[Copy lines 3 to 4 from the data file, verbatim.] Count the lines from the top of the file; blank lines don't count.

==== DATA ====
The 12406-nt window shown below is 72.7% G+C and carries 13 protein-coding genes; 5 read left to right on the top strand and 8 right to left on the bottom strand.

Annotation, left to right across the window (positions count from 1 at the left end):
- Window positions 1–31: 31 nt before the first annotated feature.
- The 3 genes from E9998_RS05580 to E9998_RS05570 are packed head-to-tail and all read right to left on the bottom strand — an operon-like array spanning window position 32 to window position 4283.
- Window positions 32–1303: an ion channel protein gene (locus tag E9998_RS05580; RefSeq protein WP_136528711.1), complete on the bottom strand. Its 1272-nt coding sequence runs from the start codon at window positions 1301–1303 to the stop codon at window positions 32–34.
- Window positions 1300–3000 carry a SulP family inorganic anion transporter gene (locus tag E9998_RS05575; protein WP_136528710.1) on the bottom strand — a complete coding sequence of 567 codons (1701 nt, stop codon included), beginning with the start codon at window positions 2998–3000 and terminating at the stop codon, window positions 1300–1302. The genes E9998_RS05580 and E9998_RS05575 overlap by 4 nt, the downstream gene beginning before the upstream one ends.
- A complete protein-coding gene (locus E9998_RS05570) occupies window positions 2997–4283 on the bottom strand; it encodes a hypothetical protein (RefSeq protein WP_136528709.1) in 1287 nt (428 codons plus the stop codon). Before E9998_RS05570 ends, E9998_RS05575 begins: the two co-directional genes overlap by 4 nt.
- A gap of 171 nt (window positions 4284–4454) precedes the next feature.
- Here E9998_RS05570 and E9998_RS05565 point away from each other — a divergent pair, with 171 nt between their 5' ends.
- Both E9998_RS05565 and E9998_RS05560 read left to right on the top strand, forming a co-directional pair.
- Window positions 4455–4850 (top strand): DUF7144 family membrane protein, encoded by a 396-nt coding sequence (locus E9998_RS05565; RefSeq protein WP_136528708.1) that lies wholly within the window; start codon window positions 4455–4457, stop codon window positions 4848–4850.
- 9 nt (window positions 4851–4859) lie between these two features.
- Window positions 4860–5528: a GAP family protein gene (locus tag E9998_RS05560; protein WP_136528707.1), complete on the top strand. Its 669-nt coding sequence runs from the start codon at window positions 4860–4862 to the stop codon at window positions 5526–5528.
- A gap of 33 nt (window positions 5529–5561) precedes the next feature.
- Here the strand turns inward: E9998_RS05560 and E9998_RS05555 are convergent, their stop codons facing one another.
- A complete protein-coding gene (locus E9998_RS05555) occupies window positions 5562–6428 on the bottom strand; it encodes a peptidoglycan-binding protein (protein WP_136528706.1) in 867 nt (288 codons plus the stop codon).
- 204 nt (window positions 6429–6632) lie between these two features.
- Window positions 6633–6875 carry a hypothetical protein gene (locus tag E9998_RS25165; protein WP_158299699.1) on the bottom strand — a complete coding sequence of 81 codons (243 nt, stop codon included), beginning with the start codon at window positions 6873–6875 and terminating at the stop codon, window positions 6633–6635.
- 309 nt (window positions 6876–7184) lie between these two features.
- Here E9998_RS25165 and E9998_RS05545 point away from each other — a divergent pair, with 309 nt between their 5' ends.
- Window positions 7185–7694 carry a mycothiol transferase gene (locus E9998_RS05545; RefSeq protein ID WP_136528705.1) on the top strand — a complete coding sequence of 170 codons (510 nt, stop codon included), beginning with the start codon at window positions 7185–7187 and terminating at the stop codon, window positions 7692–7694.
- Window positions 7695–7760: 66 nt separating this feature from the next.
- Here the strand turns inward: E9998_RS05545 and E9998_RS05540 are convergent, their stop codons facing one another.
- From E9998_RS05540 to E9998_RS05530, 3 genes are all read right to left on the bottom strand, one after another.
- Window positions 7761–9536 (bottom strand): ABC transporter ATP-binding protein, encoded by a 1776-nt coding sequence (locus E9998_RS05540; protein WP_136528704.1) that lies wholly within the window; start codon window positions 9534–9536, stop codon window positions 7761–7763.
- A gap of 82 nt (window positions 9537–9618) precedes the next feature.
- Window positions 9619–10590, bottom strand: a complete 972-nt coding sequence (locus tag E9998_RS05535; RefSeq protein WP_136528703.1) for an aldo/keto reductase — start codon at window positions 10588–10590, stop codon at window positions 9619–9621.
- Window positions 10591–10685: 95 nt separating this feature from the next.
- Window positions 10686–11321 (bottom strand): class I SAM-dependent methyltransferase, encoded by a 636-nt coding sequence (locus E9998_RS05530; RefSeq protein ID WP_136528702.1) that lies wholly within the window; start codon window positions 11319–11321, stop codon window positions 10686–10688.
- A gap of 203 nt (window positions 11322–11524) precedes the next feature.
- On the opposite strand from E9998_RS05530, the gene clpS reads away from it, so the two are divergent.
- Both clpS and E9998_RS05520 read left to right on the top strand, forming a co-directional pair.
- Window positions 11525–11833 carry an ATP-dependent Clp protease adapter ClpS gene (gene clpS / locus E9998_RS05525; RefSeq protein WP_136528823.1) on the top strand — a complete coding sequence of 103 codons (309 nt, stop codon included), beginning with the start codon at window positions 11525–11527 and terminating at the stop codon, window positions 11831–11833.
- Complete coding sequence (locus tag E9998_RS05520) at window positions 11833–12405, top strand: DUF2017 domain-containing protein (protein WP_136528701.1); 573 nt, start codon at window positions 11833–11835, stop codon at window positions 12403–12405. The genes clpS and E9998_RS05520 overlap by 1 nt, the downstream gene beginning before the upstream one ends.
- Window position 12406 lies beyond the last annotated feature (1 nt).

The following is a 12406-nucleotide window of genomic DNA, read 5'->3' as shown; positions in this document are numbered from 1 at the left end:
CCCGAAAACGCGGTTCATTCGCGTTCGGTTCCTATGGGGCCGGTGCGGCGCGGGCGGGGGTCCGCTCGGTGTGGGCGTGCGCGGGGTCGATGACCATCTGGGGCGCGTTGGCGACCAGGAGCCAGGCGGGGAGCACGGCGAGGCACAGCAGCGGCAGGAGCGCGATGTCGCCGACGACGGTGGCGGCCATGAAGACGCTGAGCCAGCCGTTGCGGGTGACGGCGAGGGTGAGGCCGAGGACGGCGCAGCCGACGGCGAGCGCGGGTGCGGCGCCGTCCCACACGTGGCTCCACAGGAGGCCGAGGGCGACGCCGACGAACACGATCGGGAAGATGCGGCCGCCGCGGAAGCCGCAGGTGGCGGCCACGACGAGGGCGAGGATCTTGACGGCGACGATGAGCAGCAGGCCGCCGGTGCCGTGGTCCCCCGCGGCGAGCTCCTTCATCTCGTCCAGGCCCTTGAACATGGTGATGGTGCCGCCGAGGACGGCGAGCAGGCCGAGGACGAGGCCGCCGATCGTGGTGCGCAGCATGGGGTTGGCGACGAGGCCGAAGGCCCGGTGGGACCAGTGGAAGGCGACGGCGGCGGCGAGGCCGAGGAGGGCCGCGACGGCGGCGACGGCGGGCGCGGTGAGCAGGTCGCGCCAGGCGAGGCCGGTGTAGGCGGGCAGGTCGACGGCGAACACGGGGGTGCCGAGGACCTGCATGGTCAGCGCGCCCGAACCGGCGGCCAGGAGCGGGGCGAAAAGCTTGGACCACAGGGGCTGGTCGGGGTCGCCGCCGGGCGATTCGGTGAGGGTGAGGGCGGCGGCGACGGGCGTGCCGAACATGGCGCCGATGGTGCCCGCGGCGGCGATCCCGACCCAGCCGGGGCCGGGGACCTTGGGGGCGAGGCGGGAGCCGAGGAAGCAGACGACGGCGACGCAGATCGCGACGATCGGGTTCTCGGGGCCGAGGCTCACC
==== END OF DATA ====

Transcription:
- Window positions 1–31: 31 nt before the first annotated feature.
- The 3 genes from E9998_RS05580 to E9998_RS05570 are packed head-to-tail and all read right to left on the bottom strand — an operon-like array spanning window position 32 to window position 4283.